Claudia Place, Southfields SW19
Three blocks of flats and maisonettes linked together with curved stair towers. Horizontal profiled metal cladding.
Architect: Farrell Grimshaw
Year built: 1973
I’d never heard of this unusual 1970s modernist development in Southfields until I stumbled upon it during a Rightmove browsing session.
Tucked away in a quiet cul de sac up the hill from Southfields station, the development comprises three adjoining blocks of flats, maisonettes and townhouses linked together with unusual greenhouse-like stair towers. The facade of the building looks like it is made up of wooden slats but it is apparently metal cladding.
I viewed a 2-bedroom split-level flat in the development a couple of weeks ago. Upon arrival, first impressions were very positive: the grounds were beautifully landscaped (I particularly liked the ivy covering the entire side of the row of townhouses) and the striking external facade of the building looked immaculately maintained. Unfortunately, the interior communal areas weren’t nearly as impressive (dimly lit with walls painted in an insipid shade of cream and that thin blue carpet often used in offices).
The flat itself had an interesting layout split over three floors: bedroom 1 and the bathroom were on the second floor, bedroom 2 and the open plan kitchen/living area were on the third and a large roof terrace occupied the fourth. There was quite a lot of floorspace but the odd proportions of some of the rooms (the kitchen/living area was unusually long and narrow) and the split-level layout with three floors of rooms stacked on top of each other gave the flat an oddly claustrophobic and disorienting feel overall. The hideous pink, red and green colour scheme and furnishings straight out of a 1980s Kylie music video did not help matters.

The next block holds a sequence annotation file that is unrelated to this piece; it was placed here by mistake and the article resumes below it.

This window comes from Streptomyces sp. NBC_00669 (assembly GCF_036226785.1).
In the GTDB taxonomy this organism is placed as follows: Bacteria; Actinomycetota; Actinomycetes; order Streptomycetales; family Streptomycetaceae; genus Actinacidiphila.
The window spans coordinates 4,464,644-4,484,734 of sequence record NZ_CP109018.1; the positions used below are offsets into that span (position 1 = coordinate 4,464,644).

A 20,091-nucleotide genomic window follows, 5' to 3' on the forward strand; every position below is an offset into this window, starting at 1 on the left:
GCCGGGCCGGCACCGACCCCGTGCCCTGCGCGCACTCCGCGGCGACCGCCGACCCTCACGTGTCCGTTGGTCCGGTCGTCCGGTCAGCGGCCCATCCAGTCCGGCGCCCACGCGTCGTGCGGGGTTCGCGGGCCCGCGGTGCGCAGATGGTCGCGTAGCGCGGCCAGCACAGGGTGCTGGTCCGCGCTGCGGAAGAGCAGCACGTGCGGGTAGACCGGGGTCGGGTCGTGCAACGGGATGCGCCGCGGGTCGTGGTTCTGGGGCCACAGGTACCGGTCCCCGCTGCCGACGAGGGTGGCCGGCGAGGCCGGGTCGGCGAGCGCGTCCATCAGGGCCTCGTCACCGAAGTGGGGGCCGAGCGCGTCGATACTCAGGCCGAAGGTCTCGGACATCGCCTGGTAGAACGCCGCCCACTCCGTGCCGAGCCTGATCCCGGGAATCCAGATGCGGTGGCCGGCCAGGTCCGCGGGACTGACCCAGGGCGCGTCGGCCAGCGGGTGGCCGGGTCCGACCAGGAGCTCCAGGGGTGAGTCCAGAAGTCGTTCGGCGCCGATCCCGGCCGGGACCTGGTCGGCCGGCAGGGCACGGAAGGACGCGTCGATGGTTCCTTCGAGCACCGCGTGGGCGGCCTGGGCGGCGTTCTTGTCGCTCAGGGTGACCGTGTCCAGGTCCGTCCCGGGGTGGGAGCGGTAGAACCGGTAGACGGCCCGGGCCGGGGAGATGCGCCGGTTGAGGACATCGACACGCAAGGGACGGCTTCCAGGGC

The outlook was also mixed: the views from the rooms facing out onto the nicely landscaped cul de sac (the two bedrooms) were pleasant whilst the views from the living area and terrace, which backed quite closely onto an enormous, rather depressing housing estate, were not.
I’m sure that with enough money (probably about £20k), the flat could be made to look pretty good. I was also informed that the terrace could be converted into an additional room. Unfortunately, this wasn’t a project that I felt motivated to take on.